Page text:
In all likelihood, yes:
https://www.supremecourt.gov/about/procedures.aspx

Whether the Justices actually are actually willing to become part of the news cycle in what's shaping up to be one of the ugliest election years ever is another story, and anyone's guess.
Given that they have to make a choice one way or the other I don't see how the Justices avoid that.  Even if they decide not to take the case then they are effectively agreeing with the lower court that the health insurance mandate is unlawful and that they don't mind one way or the other if the whole of the Affordable Care Act is ruled unlawful.
Sure, but the Supreme Court *not* taking up a case looks very different to the average person, because that's the default. You won't get people demonstrating outside the court on 1st Street. It won't be front page news of every outlet in the country. It will be mentioned in passing during political debates, as opposed to taking 30 minutes of air time.

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Re: What comes after the ACA?
« Reply #5837 on: February 09, 2020, 01:09:24 PM »
If they were to hear the case this term, would there be a decision before the election?
In all likelihood, yes:
https://www.supremecourt.gov/about/procedures.aspx

Whether the Justices actually are actually willing to become part of the news cycle in what's shaping up to be one of the ugliest election years ever is another story, and anyone's guess.
Given that they have to make a choice one way or the other I don't see how the Justices avoid that.  Even if they decide not to take the case then they are effectively agreeing with the lower court that the health insurance mandate is unlawful and that they don't mind one way or the other if the whole of the Affordable Care Act is ruled unlawful.
Sure, but the Supreme Court *not* taking up a case looks very different to the average person, because that's the default. You won't get people demonstrating outside the court on 1st Street. It won't be front page news of every outlet in the country. It will be mentioned in passing during political debates, as opposed to taking 30 minutes of air time.
The average person will notice pretty quickly if a Supreme Court decision means that they no longer have protection for pre-existing conditions, surely?

Paul der Krake

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Re: What comes after the ACA?
« Reply #5838 on: February 09, 2020, 01:30:40 PM »
Sure, but the Supreme Court *not* taking up a case looks very different to the average person, because that's the default. You won't get people demonstrating outside the court on 1st Street. It won't be front page news of every outlet in the country. It will be mentioned in passing during political debates, as opposed to taking 30 minutes of air time.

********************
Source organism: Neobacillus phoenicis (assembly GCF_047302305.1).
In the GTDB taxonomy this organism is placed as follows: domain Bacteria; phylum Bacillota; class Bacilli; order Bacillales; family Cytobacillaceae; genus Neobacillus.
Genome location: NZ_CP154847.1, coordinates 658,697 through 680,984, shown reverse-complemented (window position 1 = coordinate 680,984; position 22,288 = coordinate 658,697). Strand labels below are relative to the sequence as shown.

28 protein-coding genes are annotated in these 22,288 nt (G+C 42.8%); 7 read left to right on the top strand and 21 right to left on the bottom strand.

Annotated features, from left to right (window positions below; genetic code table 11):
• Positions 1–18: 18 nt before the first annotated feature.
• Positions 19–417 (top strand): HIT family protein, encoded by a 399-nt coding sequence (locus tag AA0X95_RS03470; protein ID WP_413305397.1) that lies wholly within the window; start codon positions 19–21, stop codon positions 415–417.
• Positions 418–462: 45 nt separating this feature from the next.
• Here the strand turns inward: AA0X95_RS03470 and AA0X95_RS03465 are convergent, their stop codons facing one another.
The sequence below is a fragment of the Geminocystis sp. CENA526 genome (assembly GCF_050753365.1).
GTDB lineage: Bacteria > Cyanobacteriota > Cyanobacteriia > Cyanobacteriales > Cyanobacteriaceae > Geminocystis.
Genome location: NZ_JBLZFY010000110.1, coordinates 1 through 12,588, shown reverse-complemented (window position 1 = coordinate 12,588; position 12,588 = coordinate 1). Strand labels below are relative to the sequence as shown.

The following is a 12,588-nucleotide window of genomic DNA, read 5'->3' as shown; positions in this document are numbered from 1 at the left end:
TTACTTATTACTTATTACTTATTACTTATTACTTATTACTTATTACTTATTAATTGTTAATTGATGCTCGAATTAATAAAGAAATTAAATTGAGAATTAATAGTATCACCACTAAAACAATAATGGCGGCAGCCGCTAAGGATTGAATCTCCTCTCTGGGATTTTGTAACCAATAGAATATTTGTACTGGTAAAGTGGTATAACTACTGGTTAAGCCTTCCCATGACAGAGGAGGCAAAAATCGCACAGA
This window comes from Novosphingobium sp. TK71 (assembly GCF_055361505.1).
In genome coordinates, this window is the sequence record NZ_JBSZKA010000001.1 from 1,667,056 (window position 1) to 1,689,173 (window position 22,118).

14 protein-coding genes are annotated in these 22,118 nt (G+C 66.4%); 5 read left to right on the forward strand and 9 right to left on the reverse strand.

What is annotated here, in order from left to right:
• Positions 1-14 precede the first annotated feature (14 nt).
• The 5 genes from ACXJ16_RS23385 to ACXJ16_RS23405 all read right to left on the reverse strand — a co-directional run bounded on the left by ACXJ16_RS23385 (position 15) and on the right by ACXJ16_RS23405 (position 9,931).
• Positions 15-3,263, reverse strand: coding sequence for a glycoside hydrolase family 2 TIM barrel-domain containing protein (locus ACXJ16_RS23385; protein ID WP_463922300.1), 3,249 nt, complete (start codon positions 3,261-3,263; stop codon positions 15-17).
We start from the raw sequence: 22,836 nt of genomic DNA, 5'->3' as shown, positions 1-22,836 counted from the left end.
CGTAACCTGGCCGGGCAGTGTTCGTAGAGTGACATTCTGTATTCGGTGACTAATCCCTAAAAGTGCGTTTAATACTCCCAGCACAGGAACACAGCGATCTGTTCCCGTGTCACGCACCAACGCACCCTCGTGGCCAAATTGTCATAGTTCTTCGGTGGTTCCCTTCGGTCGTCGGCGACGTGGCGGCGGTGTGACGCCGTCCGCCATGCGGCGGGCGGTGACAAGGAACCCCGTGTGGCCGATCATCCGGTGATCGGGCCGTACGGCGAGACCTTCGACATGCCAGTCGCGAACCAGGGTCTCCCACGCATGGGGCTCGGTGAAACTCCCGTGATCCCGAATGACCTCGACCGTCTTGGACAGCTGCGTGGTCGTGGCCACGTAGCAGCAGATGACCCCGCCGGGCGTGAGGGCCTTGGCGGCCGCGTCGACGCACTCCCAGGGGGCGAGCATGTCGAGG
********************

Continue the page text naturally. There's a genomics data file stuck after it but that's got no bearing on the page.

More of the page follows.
The average person will notice pretty quickly if a Supreme Court decision means that they no longer have protection for pre-existing conditions, surely?
Unlikely. Blue states' AGs and insurance companies have challenges in the oven for virtually any decision can could be reached in the lower court. That means more delays.

Besides, the average person gets coverage through their employer, and employers aren't going to drop these protections overnight. There are contracts in place. They need to assess what their legal options are. States will rush to pass state-level laws mandating guaranteed issue. We're talking months and months before the effects are actually felt, well past the election.

American GenX

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Re: What comes after the ACA?
« Reply #5839 on: February 09, 2020, 02:34:45 PM »
If they were to hear the case this term, would there be a decision before the election?
Yes, it could be by June as quoted from one of the articles I linked to.  Unfortunately, it seems unlikely that it's going to happen this term, but there's still hope.  They might take it for next term, which is still unusual for a case still proceeding through lower courts, but if they don't take it, it proceeds back to the district judge to give a better explanation why the mandate is inseverable from the rest of the ACA as he previously ruled.  In the meantime, nothing changes, and after moving through the lower courts again, it's likely to end up, eventually, back at the the Supreme Court for a final ruling.

Most people don't know what's going on with it.  I haven't seen it in the news - I had to actually search for the latest info that I linked to yesterday.  They don't even talk about it in the debates, although David Muir did say, "The Affordable Care Act is at the court," to lead off a question, but that was as close as it got to referencing this lawsuit.

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Re: What comes after the ACA?
« Reply #5840 on: February 09, 2020, 08:24:20 PM »
Must be a lot of money to be made for the insurance companies if they can avoid selling insurance to folks with pre-existing conditions.  These companies will be able to just effectively skim the cream from the rest of the available population.

DavidAnnArbor

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Re: What comes after the ACA?
« Reply #5841 on: February 09, 2020, 08:27:07 PM »
Must be a lot of money to be made for the insurance companies if they can avoid selling insurance to folks with pre-existing conditions.  These companies will be able to just effectively skim the cream from the rest of the available population.

This is the way it used to be on the individual health insurance market before the Affordable Care Act.

Not only did they not sell insurance to those with pre-existing conditions, but they would often refuse to pay out claims to those who were insured by claiming that the insured individuals didn't tell the truth on the insurance applications.